Mill Pond and Ravensbourne restoration

Weir, Mill Pond

The River Ravensbourne and its associated Mill Pond are greatly valued. However over many years the Mill Pond has become heavily silted up, with Bromley council having stopped removing it for many years. Additionally occasional pollution incidents have occurred, a few of them serious. The Environment Agency and Thames Water continue to take appropriate action in response to these incidents.

For several years we have been liaising with various organisations, seeking to renovate the historic Mill Pond (off Glassmill Lane) and so to enhance its potential ecological & heritage assets. We have been doing this in partnership with the following organizations:-

  • London Borough of Bromley (owners of the site)
  • Environment Agency (statutory body)
  • Thames Water (local water utility)
  • Thames 21 (specialist volunteer group)
  • Shortlands Residents Association

Earlier in 2015 Thames21 outlined draft proposals at a public meeting, but subsequently nothing much had happened. However in January 2020 we attended a meeting of the rejuvenated Ravensbourne Catchment Improvement Group, where we gave a presentation highlighting the issues and urging a progress on this project. This was received favourably by attendees representing the above listed organisations. Some funding from the Environment Agency will now enable further planning and necessary statutory permissions to be undertaken, prior to seeking funding for the implementation of this project.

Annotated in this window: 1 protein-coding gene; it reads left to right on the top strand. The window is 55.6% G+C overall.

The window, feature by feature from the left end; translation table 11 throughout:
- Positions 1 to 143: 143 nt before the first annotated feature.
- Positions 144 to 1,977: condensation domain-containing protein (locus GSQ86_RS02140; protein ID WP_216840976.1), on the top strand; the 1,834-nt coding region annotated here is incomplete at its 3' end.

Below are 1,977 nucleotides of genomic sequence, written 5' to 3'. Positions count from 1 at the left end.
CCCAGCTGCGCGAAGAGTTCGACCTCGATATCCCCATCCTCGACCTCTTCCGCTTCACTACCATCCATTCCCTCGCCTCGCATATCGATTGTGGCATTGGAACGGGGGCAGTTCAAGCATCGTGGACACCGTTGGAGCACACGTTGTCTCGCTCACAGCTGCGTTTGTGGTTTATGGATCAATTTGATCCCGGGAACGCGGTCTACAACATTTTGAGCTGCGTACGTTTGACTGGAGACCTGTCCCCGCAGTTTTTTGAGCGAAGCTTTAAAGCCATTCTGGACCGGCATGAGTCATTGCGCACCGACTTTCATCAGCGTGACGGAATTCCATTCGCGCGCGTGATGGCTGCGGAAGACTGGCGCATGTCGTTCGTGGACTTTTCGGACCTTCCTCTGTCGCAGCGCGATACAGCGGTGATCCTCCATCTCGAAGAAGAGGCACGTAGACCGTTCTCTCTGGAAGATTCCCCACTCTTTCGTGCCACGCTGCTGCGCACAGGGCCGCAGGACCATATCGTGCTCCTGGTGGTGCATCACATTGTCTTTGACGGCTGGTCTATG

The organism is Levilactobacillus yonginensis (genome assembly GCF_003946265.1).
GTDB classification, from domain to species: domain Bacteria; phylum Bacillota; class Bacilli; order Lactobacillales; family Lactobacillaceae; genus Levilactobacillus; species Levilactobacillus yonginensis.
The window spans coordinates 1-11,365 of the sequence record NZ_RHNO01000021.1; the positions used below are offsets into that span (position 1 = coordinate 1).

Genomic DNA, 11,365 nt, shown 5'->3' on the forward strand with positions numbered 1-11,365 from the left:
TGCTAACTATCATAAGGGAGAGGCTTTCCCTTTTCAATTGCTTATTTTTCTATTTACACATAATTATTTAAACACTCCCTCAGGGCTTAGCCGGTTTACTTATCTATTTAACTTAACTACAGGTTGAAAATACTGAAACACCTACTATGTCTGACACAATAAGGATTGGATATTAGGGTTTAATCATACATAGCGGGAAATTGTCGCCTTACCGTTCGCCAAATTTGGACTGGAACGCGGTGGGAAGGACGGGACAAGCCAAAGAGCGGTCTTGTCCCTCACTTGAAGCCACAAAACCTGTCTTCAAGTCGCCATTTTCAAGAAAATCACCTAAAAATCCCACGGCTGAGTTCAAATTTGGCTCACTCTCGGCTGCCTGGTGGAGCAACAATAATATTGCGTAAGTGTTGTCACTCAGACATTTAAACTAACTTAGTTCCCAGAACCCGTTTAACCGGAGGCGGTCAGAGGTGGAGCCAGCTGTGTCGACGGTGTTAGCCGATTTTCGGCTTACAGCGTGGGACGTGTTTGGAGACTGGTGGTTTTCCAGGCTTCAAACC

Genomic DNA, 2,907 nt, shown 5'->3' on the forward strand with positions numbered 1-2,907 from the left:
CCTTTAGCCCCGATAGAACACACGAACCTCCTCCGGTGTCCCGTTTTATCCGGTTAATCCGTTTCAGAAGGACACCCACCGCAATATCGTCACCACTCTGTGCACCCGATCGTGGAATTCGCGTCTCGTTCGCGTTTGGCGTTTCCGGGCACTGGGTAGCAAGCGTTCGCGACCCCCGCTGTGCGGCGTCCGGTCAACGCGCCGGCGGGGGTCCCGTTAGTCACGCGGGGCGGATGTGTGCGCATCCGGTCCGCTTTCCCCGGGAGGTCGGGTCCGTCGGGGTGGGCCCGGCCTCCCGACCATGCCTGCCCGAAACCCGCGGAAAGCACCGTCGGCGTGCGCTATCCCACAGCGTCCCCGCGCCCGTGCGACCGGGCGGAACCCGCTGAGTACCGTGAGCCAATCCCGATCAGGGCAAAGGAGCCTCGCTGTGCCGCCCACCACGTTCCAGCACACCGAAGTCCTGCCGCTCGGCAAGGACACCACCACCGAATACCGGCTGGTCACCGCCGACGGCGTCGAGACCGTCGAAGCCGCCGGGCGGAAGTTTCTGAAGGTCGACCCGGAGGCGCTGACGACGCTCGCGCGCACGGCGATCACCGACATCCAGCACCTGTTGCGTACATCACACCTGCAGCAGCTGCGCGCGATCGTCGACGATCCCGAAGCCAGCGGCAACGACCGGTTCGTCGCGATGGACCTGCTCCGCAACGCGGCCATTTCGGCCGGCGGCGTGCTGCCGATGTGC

A copy of this powerpoint presentation can be viewed HERE. See our Home page for the latest news.

We are seeking support among local residents and groups. If you are interested please contact us for further information.

Old view of River Ravensbourne.
River Ravensbourne now in concrete channel in Queens Mead.

It is our longer term objective to restore the adjacent landscape of Martins Hill and Queens Mead and the course of the River Ravensbourne through this area to a more natural state. Over the last couple of decades there have been several draft proposals for this, from the Environment Agency in 2009 and an earlier one by its predecessor the Rivers Authority, but so far none have got beyond the initial planning stage.

We are very conscious of the concerns of local householders about the potential for flooding of their properties. Any scheme would be designed to reduce the risk of flooding of any houses.

Besides the naturalization of the river our objectives would be to –

  • Conserve and improve the ecology of slopes of Martins Hill.
  • Improve access for local people and groups for educational uses.
  • Employ this undulating area for better healthy lifestyle activities.
  • Enhance the sports provision on Queens Mead.
  • Improve links with other green spaces in the area

A good example of the improvements we are seeking can be found on Chinbrook Meadows, adjacent to Grove Park Station. Here the Quaggy Waterways Action Group (QWAG) and other organizations have transformed a stretch of the River Quaggy that was previously in a concrete channel like ours. Go along and see what we could achieve.